OFFBEAT: Coming home to Sandusky

I wanted my first column to be so good it could save the polar bears in the arctic from drowning. That's the problem with exp
Sandusky Register Staff
May 24, 2010

 

I wanted my first column to be so good it could save the polar bears in the arctic from drowning.

That's the problem with expectations -- just having them creates a measuring scale and I have the same aversion to scales as most American women.

I did come to Sandusky in May of last year with certain expectations though -- because I grew up here.

Not that it would come as a surprise.

I've had more than one interview begin with the interviewee holding his or her hand about three feet above the ground to illustrate how big I was the last time we met.

You know me, Sandusky. You know my parents, my aunts and uncles, my grandparents.

And I know you.

I took my first breath here, took my first steps here.

I memorized a map of all the cracks in the sidewalk when I was learning to ride my bike (without training wheels, thank you very much.)

I fell asleep to the hum of the Sandusky Speedway and the whistle of the train as it rumbled through town.

I wore many a sunburn from long afternoons at Cedar Point.

I watched the glow of Fourth of July fireworks from the porch of our old house on Milan Road.

I had the timing of the traffic signals down to a science during my senior year at Perkins High so I could sleep as long as possible without being late to my first class.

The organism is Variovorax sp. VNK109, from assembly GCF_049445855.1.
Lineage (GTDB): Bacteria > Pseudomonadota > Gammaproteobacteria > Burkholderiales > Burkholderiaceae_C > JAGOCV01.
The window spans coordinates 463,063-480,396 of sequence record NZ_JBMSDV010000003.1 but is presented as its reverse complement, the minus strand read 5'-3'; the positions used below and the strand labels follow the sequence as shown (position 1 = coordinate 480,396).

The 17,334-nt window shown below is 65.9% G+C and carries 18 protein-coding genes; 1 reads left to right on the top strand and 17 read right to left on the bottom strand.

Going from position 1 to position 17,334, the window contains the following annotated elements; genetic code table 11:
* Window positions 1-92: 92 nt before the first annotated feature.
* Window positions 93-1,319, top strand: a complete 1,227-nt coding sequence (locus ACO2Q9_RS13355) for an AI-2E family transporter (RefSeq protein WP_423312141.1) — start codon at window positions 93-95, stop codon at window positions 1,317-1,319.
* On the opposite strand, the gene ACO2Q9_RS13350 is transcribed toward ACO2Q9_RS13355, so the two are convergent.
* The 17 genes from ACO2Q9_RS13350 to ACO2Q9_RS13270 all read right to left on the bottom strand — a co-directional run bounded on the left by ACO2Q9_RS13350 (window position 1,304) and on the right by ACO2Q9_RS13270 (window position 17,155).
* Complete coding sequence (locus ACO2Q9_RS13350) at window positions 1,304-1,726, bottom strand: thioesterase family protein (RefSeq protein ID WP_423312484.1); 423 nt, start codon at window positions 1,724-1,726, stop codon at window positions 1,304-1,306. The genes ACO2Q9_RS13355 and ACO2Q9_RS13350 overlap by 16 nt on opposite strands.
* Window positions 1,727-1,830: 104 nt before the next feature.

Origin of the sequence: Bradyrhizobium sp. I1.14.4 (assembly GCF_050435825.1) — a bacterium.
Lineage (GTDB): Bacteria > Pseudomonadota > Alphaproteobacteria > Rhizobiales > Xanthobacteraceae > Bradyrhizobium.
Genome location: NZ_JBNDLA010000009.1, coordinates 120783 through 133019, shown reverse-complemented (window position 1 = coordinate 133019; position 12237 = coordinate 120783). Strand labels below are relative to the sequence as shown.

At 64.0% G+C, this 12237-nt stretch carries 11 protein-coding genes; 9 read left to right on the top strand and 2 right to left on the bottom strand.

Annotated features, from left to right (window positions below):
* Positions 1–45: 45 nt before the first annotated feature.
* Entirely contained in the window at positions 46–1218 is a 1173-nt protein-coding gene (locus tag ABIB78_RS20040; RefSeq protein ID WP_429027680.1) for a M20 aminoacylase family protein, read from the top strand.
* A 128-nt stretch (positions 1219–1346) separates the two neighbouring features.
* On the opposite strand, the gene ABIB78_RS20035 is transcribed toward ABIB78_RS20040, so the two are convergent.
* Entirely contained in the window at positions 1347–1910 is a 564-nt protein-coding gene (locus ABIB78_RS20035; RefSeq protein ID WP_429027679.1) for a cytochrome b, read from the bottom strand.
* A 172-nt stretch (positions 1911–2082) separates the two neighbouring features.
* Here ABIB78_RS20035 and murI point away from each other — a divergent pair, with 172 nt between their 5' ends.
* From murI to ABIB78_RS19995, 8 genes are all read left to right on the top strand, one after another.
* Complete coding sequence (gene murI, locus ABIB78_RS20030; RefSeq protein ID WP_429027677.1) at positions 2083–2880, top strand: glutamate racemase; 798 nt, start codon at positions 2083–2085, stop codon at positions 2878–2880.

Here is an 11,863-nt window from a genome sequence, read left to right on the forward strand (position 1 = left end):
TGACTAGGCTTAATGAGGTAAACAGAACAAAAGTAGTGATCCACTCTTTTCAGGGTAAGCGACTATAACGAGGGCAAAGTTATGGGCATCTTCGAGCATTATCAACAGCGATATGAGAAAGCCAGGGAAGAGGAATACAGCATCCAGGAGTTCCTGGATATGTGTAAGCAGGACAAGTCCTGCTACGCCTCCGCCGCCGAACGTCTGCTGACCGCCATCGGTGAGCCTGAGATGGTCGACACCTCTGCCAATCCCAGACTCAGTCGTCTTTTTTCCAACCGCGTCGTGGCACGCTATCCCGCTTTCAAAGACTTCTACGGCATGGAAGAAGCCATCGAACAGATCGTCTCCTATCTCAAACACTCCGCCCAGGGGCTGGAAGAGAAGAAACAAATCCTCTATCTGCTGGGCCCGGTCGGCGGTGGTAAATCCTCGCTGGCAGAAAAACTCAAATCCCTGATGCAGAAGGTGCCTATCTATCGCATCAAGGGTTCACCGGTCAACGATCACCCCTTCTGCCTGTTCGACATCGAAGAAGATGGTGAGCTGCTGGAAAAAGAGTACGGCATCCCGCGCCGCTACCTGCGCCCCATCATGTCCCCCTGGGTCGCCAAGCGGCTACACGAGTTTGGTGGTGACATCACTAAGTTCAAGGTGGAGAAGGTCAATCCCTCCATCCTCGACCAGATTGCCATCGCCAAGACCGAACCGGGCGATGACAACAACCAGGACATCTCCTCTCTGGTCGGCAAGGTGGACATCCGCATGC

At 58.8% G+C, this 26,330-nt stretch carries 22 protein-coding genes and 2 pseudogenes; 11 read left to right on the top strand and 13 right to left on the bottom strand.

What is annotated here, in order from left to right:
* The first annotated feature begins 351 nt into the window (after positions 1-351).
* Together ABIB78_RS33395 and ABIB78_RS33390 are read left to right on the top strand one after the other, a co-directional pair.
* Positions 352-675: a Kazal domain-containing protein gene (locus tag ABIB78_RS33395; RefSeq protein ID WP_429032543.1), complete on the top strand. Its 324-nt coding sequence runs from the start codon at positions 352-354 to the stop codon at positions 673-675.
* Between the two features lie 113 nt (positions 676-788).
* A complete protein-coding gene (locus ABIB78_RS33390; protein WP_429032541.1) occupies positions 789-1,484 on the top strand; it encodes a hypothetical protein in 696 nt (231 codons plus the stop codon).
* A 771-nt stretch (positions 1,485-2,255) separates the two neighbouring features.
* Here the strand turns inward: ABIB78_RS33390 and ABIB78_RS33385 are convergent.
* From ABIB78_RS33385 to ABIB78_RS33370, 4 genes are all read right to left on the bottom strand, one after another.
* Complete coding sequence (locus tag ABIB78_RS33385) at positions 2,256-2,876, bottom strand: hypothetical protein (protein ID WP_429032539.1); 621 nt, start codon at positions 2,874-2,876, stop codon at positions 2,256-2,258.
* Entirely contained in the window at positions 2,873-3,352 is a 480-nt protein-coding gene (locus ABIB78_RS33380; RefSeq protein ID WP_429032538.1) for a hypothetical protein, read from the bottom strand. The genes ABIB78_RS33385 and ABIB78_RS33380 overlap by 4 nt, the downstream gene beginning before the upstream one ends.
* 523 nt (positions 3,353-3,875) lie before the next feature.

I don't know everything, though -- I think that's part of the reason I got into this business of reading and writing in the first place.

Words create structures out of ink, thin and fragile as a castle of playing cards, that house how the synapses fire in our brains to create the world as we know it. It's a centuries-old connection with the collective conscience that can't be recreated except maybe with art.

I'm reading a book called "Proust and the Squid." I'm only a few chapters in so I won't pretend to be an expert, but it's about the science of reading.

In it, the author asserts that the same brain mechanisms our ancestors used to spot an antelope on the other side of the prairie are the same cognitive processes we use to decipher the squiggles and dots on the page that make up words. (So does your brain know right now if you're hunting antelope in a loincloth or reading my column in your bath robe? There's a Monday morning thought for you).

I like to read things that displace me, shake the morning dew of everydayness from my mind, rearrange the files in brain.

(I don't like to think of a brain as a filing cabinet though -- paper is much too finite and flammable.)

I digress, as in a conversation with an old friend who shares embarrassing memories and inside jokes.

It's because I'm comfortable here.

The smell of the quarry doesn't bother me nearly as much as it bothers my fianc.

I expect U.S. 250 to look more like a parking lot than a road during summer mornings.

But as much as I love the comforting rhythm of the city where I spent my childhood, it's the surprises that really make me smile.

I look forward to sharing the surprises of 2008 with you, Sandusky.

It's good to be home.